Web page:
• User bookmarks or manually types http://example.com and is subject to a man-in-the-middle attacker
    • HSTS automatically redirects HTTP requests to HTTPS for the target domain
  • Web application that is intended to be purely HTTPS inadvertently contains HTTP links or serves content over HTTP
    • HSTS automatically redirects HTTP requests to HTTPS for the target domain
  • A man-in-the-middle attacker attempts to intercept traffic from a victim user using an invalid certificate and hopes the user will accept the bad certificate
    • HSTS does not allow a user to override the invalid certificate message

Examples

Simple example, using a long (1 year) max-age:

 Strict-Transport-Security: max-age=31536000

If all present and future subdomains will be HTTPS:

 Strict-Transport-Security: max-age=31536000; includeSubDomains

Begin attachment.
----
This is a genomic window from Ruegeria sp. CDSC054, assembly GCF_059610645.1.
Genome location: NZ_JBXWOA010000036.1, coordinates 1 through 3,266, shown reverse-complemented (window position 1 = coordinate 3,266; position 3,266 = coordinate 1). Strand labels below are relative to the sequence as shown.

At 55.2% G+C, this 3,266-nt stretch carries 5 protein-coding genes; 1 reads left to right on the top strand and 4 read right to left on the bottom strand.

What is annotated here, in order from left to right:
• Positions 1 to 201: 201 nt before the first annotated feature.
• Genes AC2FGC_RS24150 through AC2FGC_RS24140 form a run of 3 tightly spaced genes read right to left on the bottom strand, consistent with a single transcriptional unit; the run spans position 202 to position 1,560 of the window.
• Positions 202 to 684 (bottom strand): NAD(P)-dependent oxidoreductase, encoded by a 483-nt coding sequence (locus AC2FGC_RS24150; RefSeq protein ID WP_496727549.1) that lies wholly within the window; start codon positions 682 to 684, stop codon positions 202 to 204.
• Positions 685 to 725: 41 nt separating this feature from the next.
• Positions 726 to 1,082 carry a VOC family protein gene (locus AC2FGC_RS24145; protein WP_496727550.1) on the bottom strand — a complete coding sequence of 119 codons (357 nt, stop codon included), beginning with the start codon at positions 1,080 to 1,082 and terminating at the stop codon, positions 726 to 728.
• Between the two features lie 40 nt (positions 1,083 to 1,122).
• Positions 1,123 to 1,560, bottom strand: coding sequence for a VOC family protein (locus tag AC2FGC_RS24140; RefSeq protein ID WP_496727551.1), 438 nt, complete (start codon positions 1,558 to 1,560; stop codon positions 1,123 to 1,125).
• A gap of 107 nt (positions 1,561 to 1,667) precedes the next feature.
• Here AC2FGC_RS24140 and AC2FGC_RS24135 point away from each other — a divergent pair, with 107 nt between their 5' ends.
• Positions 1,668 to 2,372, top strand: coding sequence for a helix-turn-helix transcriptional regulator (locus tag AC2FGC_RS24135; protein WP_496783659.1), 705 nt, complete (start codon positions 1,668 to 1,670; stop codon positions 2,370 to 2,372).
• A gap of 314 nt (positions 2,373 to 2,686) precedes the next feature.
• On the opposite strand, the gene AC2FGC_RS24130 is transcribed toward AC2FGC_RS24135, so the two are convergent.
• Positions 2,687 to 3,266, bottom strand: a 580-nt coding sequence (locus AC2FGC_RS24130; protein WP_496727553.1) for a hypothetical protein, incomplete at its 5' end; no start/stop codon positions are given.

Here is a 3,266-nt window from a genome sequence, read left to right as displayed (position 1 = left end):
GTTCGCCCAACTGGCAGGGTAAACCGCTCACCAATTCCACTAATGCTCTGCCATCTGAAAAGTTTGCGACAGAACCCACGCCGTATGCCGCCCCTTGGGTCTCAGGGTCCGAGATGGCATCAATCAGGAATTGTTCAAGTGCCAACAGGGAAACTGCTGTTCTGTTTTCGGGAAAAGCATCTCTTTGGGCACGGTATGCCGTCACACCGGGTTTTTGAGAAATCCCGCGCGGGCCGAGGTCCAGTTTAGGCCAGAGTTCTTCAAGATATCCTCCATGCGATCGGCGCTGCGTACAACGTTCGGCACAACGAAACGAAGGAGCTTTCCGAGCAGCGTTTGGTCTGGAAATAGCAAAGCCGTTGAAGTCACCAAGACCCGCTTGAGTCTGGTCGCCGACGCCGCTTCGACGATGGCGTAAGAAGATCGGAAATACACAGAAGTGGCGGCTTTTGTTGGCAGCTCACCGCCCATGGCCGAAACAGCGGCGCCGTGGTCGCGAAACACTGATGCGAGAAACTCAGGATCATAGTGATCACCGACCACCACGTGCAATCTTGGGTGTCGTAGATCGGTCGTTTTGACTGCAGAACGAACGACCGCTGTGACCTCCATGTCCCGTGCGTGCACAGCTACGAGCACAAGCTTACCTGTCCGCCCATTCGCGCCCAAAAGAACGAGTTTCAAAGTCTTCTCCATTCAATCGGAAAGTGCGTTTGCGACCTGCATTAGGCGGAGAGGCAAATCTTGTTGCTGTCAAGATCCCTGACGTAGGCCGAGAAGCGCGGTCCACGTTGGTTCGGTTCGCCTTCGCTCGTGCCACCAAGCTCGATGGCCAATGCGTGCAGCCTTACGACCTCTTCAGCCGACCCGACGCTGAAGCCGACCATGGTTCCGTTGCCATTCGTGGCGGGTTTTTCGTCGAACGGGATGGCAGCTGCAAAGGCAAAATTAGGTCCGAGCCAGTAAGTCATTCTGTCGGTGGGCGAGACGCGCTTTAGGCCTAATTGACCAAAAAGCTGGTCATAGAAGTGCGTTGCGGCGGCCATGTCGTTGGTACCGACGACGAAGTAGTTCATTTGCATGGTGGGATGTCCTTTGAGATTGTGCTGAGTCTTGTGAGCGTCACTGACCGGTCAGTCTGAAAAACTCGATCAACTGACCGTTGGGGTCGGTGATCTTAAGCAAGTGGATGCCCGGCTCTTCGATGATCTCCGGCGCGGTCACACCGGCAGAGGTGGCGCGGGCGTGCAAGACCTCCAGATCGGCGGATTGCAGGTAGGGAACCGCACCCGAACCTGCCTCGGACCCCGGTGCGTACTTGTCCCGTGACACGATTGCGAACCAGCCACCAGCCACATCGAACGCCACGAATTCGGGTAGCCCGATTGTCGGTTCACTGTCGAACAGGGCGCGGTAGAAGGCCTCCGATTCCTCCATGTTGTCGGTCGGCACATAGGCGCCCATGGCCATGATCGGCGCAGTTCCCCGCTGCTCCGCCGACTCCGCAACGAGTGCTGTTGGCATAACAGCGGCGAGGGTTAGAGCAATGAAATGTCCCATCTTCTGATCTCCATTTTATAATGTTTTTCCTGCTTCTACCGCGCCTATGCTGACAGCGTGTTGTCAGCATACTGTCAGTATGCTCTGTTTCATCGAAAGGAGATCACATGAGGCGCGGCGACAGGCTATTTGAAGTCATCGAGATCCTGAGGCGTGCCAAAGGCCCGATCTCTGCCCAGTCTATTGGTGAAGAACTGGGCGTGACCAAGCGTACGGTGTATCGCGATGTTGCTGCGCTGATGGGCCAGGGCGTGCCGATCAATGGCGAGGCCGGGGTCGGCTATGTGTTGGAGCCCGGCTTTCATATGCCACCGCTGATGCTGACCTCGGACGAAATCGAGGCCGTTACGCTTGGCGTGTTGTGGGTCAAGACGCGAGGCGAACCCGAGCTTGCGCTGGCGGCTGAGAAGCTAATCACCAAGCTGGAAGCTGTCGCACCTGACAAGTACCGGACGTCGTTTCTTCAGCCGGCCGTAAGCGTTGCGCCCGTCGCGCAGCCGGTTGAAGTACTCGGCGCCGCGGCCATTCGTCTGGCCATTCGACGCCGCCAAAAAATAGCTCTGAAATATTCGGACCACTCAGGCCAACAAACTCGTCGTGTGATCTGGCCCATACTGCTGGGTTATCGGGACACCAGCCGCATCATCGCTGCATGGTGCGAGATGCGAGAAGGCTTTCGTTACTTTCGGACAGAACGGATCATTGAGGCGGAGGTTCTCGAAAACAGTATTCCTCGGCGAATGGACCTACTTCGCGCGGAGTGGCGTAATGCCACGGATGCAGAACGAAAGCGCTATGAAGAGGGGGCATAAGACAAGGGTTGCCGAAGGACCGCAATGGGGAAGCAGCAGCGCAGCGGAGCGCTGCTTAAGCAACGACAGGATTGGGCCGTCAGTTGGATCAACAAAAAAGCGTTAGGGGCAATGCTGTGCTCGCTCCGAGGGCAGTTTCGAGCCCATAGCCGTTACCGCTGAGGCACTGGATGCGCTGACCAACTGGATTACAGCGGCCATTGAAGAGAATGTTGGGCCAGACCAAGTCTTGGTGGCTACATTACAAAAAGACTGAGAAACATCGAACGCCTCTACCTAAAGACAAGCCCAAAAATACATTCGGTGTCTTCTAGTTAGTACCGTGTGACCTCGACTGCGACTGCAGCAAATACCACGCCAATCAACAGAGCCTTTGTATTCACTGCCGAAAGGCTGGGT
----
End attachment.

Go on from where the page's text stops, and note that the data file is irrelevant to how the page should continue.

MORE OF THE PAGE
Recommended: If the site owner would like their domain to be included in the HSTS preload list maintained by Chrome (and used by Firefox and Safari), then use:

 Strict-Transport-Security: max-age=31536000; includeSubDomains; preload

The `preload` flag indicates the site owner's consent to have their domain preloaded. The site owner still needs to then go and submit the domain to the list.

Always Use includeSubDomains

The lack of use of includeSubDomains can lead to a significant privacy leak[1]. Be sure to use includeSubDomains on all wildcard certificates, at least.

Browser Support

Browser
Support Introduced
Internet Explorer
Internet Explorer 11 on Windows 8.1 and Windows 7[2]
Firefox
4
Opera
12
Safari
Mavericks (Mac OS X 10.9)
Chrome
4.0.211.0


A detailed overview of supporting browsers can be found at caniuse.com.

Links